Wait, no. Fuck that shit.
I can kiss a partner farewell.
No one is going to stop me.

I guess I cant really complain, there was nothing actually confronting or mean done at all, but it kinda made me feel awkward and uncomfortable. As much as I have been open about myself for years now, this is the first guy I've actually dated*. I knew that things like this would happen, but it really isnt nice having them happen at you for real. We dont quite feel safe being obvious with one another in public. There has been no obvious, or even subtle negative reactions from people around us that I've noticed, but just a general feeling of..... not being welcome. I am *sure* that we are not the only same sex** couple on campus, there are a few thousand people here after all, but I have yet to see a single couple anywhere except for us. Hopefully, if me and my boy are seen out and about on campus, it might give other couples the confidence to show? One can only hope.

* Well, if we are getting technical we are not atually dating. It's more friends, who also enjoy a bit of physical contact. Friends with benefits almost sounds right, but doesn't quite fit.
** I guess this should be "same gendered" couple, but for some reason no one uses that, and it just doesn't quite sound right :?

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Re: [SAFESPACE] LGBTIQQ Thread - Queer Support!

Postby podbaydoor » Thu Apr 30, 2009 1:57 pm UTC

ZLVT wrote:Does anyone else think the Kinsey scale needs to be re-done? Like a 4D model with sexual/emotional attraction to men/women. That's why I didn't reply on the what's your kinsey scale thing. I'd be a 1, maybe a 2, but that doesn't quite describe it...

The Klein Grid tries to fill in the gaps in the Kinsey scale. I think it's quite interesting.
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Re: [SAFESPACE] LGBTIQQ Thread - Queer Support!

Postby Jessica » Thu Apr 30, 2009 2:52 pm UTC

I want to give everyone in this thread a big hug. You guys are all awesome.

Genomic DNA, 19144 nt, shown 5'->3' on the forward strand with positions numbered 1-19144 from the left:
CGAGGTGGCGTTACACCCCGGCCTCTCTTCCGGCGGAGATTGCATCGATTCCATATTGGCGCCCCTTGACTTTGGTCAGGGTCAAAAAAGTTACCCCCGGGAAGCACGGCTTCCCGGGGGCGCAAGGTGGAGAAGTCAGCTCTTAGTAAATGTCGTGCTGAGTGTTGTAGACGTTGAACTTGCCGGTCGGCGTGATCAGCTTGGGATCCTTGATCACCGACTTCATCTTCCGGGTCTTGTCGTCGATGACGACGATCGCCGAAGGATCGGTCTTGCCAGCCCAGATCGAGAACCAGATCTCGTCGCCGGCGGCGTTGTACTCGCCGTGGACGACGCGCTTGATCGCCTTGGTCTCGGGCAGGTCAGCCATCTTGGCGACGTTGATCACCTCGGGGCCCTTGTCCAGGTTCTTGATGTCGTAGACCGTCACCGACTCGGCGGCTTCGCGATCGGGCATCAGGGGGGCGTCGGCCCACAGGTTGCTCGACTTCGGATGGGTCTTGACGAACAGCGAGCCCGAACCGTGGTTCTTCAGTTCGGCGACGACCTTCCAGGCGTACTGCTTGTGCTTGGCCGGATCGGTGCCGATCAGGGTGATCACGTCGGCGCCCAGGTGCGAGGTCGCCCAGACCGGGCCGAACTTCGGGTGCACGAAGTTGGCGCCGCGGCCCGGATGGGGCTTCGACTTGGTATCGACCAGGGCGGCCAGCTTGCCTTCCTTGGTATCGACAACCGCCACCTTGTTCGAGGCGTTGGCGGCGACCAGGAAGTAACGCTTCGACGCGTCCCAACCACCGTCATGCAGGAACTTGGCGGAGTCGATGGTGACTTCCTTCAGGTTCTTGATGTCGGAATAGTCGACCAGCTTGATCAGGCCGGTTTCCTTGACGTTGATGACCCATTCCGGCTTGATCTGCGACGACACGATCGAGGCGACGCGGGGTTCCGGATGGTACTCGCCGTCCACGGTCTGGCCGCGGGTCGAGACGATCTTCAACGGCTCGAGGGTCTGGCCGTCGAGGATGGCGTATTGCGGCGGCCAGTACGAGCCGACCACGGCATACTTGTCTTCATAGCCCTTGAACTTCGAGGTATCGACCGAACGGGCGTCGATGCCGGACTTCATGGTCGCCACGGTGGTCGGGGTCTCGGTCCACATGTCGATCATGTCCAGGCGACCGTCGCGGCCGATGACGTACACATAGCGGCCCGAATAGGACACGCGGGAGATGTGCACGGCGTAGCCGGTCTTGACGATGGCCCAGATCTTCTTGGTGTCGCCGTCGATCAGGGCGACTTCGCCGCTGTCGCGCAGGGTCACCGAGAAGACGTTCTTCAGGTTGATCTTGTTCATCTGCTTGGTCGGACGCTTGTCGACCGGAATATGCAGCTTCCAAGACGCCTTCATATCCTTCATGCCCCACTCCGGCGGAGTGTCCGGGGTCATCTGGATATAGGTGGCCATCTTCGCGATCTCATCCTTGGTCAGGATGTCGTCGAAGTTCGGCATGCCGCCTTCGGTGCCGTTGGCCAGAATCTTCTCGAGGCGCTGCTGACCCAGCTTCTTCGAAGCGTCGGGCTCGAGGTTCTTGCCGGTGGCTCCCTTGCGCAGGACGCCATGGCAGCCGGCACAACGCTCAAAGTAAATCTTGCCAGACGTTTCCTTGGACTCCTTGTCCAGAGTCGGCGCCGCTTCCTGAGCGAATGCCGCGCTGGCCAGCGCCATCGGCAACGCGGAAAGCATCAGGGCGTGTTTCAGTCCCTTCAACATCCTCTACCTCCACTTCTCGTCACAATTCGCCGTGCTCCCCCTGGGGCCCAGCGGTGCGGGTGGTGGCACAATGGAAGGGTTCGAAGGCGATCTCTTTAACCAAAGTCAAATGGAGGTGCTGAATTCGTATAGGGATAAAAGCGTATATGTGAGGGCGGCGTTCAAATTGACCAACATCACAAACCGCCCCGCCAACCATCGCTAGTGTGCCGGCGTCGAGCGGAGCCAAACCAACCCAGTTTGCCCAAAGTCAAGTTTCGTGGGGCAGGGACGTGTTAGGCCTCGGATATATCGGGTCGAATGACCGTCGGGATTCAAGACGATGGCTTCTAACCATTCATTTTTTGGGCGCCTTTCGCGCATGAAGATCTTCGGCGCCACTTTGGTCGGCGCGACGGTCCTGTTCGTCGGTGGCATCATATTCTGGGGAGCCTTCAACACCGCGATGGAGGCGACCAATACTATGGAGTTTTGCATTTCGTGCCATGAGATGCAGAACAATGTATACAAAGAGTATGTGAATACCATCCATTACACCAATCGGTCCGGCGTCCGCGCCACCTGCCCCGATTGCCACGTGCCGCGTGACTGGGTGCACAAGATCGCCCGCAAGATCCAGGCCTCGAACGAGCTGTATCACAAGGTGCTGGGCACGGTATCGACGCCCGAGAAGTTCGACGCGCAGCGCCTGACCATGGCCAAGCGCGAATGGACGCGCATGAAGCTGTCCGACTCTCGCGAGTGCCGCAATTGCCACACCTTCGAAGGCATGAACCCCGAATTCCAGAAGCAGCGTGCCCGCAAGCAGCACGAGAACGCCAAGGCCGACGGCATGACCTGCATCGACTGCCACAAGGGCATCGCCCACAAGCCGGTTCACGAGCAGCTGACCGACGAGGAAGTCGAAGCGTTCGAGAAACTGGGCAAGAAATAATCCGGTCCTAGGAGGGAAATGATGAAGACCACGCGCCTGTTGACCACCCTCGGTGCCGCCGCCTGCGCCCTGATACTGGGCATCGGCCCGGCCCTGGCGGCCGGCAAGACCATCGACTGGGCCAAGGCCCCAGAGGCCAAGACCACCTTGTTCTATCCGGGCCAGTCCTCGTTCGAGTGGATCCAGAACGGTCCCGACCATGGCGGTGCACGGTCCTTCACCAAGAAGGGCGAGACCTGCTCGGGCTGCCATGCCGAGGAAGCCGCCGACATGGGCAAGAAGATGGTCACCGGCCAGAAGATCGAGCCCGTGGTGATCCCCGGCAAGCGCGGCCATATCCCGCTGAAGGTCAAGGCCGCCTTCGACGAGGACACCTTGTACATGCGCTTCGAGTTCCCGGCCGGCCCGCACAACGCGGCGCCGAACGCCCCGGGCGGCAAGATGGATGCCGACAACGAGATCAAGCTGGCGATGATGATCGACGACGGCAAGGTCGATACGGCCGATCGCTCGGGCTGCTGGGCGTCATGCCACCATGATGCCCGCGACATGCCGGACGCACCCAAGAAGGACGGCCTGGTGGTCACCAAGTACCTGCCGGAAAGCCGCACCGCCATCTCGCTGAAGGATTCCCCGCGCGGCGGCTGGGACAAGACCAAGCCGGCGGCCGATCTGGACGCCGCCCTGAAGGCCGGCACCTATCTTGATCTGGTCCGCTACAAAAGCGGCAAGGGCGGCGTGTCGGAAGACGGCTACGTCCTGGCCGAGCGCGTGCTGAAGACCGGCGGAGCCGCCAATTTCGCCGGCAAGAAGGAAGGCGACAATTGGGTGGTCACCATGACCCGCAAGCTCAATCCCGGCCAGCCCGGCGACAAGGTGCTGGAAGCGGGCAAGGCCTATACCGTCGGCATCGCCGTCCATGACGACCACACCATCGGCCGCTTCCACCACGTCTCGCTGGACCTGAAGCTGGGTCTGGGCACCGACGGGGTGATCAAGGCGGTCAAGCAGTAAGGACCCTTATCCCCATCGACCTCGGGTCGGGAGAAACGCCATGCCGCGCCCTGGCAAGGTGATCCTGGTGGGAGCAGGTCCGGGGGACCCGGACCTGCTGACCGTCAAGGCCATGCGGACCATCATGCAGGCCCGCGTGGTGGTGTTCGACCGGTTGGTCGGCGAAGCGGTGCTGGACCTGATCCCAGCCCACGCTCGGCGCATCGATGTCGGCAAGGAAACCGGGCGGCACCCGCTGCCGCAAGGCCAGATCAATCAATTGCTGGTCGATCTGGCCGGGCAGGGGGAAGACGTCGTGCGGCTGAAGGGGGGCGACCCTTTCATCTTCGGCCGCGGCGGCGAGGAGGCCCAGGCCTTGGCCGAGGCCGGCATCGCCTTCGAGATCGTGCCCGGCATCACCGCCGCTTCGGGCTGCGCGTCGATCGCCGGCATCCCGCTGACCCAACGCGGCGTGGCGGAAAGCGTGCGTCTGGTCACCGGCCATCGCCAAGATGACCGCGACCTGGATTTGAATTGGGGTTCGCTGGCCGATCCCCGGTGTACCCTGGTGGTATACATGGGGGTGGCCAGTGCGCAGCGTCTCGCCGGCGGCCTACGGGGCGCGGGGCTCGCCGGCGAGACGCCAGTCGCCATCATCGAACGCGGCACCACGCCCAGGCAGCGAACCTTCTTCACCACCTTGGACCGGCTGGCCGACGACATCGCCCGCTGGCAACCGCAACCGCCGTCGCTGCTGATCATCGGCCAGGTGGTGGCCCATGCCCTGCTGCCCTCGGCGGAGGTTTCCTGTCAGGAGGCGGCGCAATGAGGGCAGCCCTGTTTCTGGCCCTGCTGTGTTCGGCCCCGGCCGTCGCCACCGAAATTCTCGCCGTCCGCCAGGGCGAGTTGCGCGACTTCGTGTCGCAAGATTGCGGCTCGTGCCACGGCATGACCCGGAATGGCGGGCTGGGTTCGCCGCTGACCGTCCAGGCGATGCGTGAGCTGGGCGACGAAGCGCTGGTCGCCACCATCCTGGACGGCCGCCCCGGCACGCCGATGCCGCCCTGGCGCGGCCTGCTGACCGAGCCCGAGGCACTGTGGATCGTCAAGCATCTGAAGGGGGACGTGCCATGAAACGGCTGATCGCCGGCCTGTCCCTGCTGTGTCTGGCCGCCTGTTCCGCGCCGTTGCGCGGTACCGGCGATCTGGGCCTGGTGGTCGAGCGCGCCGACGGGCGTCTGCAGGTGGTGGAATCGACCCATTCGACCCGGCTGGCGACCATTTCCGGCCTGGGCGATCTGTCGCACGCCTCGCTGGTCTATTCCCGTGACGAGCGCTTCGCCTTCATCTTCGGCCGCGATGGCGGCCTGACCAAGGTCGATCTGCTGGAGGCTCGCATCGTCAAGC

Not much else to say though.
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Re: [SAFESPACE] LGBTIQQ Thread - Queer Support!

Postby abitha » Thu Apr 30, 2009 4:26 pm UTC

Van wrote:About the only thing I have faith in is my love of wordplay and puns, which is hardly a good building block for conversation.


I'd say this is a great building block for conversation! Obviously not so much as a topic, but as a skill to be used in conversation.

A few possible tips (speaking as someone who's never particularly had a problem with interacting, so my advice may be less useful than that of someone who's had problems and overcome them):
(spoilered for long, and also because it's kind of off-topic)

Spoiler:
1. It's more work making conversation with just one other person than it is in a small group (three or four people). If there's just two of you, it's down to you and that person to keep conversation flowing, but if it can be shared among a few, there's less work for each to do. Where possible, get involved in small group conversations rather than just approaching an individual and trying to initiate conversation.

2. How to do the above depends on your situation. If you're in school or whatever, or i suppose in most workplaces, it's usually possible to listen to the conversation your neighbours are having until you've got some idea what they're talking about, and then chip in with something relevant. It may be appropriate to preface this with "i couldn't help overhearing your conversation...", but most times this isn't necessary, as long as they already have some idea who you are, and as long as the topic of conversation is fairly neutral. If these two criteria aren't met, there's a higher chance of it coming across as creepy. There's no need to have anything particularly ground-breaking to say whilst doing this, just nodding and saying "mm-hm" is often enough to establish rapport and make you part of the conversation (and once they consider you part of the conversation they'll often attempt to include you in it further). Or, for example, if Person X has just made a statement of opinion to Person Y, agree with them and give a (short) example of when this was true in your life.